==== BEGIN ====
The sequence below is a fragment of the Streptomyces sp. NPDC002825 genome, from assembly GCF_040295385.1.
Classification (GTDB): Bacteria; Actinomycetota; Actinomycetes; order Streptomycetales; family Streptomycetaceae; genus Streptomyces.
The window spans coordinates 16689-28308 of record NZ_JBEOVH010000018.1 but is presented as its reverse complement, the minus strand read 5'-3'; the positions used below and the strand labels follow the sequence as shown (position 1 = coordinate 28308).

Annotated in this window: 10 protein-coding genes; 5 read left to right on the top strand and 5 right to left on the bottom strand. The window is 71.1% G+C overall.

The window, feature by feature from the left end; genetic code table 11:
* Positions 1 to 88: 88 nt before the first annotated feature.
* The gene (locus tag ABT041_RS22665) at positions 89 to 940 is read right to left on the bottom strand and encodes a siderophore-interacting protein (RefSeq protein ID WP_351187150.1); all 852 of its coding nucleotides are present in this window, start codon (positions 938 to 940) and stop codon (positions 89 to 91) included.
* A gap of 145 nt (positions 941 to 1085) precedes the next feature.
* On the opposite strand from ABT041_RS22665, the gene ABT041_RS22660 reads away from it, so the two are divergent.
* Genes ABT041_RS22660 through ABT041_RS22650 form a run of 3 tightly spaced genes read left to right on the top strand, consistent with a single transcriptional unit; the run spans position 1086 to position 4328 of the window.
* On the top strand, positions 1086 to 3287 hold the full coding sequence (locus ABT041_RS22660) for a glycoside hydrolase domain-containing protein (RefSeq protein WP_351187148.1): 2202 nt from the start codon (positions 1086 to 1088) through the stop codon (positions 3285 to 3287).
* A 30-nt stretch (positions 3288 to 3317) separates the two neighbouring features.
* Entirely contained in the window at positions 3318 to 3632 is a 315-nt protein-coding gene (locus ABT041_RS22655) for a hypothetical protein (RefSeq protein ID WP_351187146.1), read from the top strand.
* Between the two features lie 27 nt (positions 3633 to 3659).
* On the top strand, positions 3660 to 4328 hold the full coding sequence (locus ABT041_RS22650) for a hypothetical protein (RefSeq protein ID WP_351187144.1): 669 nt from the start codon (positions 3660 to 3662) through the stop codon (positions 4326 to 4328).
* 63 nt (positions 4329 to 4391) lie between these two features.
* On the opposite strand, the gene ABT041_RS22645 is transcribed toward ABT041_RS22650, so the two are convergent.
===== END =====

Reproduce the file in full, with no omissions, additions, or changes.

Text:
The sequence below is a fragment of the Streptomyces sp. NPDC002825 genome, from assembly GCF_040295385.1.
Classification (GTDB): Bacteria; Actinomycetota; Actinomycetes; order Streptomycetales; family Streptomycetaceae; genus Streptomyces.
The window spans coordinates 16689-28308 of record NZ_JBEOVH010000018.1 but is presented as its reverse complement, the minus strand read 5'-3'; the positions used below and the strand labels follow the sequence as shown (position 1 = coordinate 28308).

Annotated in this window: 10 protein-coding genes; 5 read left to right on the top strand and 5 right to left on the bottom strand. The window is 71.1% G+C overall.

The window, feature by feature from the left end; genetic code table 11:
* Positions 1 to 88: 88 nt before the first annotated feature.
* The gene (locus tag ABT041_RS22665) at positions 89 to 940 is read right to left on the bottom strand and encodes a siderophore-interacting protein (RefSeq protein ID WP_351187150.1); all 852 of its coding nucleotides are present in this window, start codon (positions 938 to 940) and stop codon (positions 89 to 91) included.
* A gap of 145 nt (positions 941 to 1085) precedes the next feature.
* On the opposite strand from ABT041_RS22665, the gene ABT041_RS22660 reads away from it, so the two are divergent.
* Genes ABT041_RS22660 through ABT041_RS22650 form a run of 3 tightly spaced genes read left to right on the top strand, consistent with a single transcriptional unit; the run spans position 1086 to position 4328 of the window.
* On the top strand, positions 1086 to 3287 hold the full coding sequence (locus ABT041_RS22660) for a glycoside hydrolase domain-containing protein (RefSeq protein WP_351187148.1): 2202 nt from the start codon (positions 1086 to 1088) through the stop codon (positions 3285 to 3287).
* A 30-nt stretch (positions 3288 to 3317) separates the two neighbouring features.
* Entirely contained in the window at positions 3318 to 3632 is a 315-nt protein-coding gene (locus ABT041_RS22655) for a hypothetical protein (RefSeq protein ID WP_351187146.1), read from the top strand.
* Between the two features lie 27 nt (positions 3633 to 3659).
* On the top strand, positions 3660 to 4328 hold the full coding sequence (locus ABT041_RS22650) for a hypothetical protein (RefSeq protein ID WP_351187144.1): 669 nt from the start codon (positions 3660 to 3662) through the stop codon (positions 4326 to 4328).
* 63 nt (positions 4329 to 4391) lie between these two features.
* On the opposite strand, the gene ABT041_RS22645 is transcribed toward ABT041_RS22650, so the two are convergent.